Corned Beef, the meat lover’s pickle

Or maybe it’s the pickle lover’s meat?

I’m currently brining a corned beef. It’s very hard work; I dick around on the computer and play a bit of guitar, and meanwhile the hunk of meat sits in the fridge for a few days. Very arduous. What makes it hard work is the waiting. Waiting, and hoping it turns out tasty. Only five more days of holding my breath.

I will admit now that I actually have my doubts about the tastiness. I did not fully educate myself on the various German cuts of beef (which are different from American cuts) before heading to the market.  So, instead of brisket, I ended up with something called “falsches filet” notable for being lean i.e. totally lame. I also stopped trying to find saltpetre, and therefore my corned beef won’t be the characteristic pink.

I’m going to try to stop fussing about it.

In the end, instead of the recommended 5-lb brisket, I bought a 1.7 kg slab of shoulder.

I consulted two recipes for corned beef and adjusted the brine to my liking. I liked the idea of brown sugar instead of white, and so I kept the sugar to salt ratio a bit high. One recipe used 20% salt brine, but added a day of soaking in plain water at the end. I opted for the lower salt version. Lastly, I selected my favourite pickling spices from the two recipes. One recipe mentioned a distaste for bay leaves entirely and the other called for four, so I used two.

I made my brine in these proportions:

  • 4 litres of water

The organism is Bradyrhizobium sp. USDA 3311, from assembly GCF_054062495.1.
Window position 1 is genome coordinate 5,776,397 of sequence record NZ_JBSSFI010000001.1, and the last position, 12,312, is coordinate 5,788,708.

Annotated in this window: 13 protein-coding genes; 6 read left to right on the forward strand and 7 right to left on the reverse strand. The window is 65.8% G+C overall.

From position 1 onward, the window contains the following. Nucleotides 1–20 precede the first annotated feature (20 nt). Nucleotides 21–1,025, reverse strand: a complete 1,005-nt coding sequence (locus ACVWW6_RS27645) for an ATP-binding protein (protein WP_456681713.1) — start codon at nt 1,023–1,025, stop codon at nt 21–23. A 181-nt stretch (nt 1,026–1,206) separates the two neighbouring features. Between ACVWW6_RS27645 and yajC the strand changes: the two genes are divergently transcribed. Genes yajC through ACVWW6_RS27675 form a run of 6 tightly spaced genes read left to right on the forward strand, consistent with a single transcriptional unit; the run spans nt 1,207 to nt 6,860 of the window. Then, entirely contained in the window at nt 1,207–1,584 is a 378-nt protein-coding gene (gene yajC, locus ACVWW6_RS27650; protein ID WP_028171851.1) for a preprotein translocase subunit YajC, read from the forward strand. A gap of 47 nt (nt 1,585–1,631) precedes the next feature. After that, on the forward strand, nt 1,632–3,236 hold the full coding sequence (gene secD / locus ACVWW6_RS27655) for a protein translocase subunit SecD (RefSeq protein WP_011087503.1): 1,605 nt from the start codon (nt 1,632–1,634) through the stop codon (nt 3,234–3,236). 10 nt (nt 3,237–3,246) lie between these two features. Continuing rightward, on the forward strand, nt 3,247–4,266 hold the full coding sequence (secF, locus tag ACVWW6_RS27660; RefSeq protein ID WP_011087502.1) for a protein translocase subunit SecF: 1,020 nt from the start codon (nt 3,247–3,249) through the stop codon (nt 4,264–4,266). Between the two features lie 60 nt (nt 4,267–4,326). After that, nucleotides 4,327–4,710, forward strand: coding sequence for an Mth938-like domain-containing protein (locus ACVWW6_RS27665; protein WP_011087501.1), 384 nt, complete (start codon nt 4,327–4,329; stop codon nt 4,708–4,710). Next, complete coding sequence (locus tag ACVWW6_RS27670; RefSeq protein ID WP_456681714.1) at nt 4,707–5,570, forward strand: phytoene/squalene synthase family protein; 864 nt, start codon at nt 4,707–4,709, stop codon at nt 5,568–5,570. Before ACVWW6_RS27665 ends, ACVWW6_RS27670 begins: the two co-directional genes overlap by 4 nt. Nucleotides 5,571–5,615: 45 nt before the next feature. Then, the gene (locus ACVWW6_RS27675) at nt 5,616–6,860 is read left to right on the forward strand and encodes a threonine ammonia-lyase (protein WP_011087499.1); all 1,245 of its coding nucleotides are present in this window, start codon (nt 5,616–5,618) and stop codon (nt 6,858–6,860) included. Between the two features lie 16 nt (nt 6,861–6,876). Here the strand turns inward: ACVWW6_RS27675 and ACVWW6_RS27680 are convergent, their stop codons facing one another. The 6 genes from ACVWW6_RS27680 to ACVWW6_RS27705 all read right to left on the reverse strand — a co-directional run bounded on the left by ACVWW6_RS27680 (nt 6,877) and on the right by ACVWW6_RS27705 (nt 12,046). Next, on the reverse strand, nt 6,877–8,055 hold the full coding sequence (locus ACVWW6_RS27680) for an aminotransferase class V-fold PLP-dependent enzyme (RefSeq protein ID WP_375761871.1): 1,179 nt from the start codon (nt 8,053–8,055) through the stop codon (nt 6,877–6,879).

• 500 gm of sea salt (2 scant cups)
  • 2/3 cup packed light brown sugar
  • 1 tsp peppercorns
  • 1 tsp juniper berries
  • 1/2 tsp coriander seeds
  • 1/2 tsp mustard seeds
  • 2 bay leaves
  • 5 cloves
  • few springs of thyme

I brought the brine to a simmer and stirred to be sure the last of the salt and sugar was dissolved. Note: four litres of 10% salt water takes sort of a long time to come to a simmer. As I was waiting it out, I noted too late that one of the recipes suggested using half the water to dissolve the salt and sugar, and then mixing the second half in afterwards. Adding the second half ice cold also speeds the cooling.

The brine has to be  cooled, and then chilled in the fridge before using. I chilled mine overnight.

This morning I placed the meat in my largest glass bowl (which holds five litres) and poured on as much of the brine as would fit: three litres. It is filled almost to the brim. The bottom shelf of my fridge is uneven, and I am a bit concerned about a big salty accident.

Important: I am using a shallow bowl to weight the beef down. Otherwise, it floats, and all the recipes strongly strongly tell you to weight it down so nothing is exposed to air.

The extra litre is in the fridge to use as a top up, should that be required. Since it has not made contact with the meat, I may add it later to the cooking liquid. I will leave it until Sunday morning (5 whole days) and then I’ll be cooking it, and serving it at a picnic.

To be continued …

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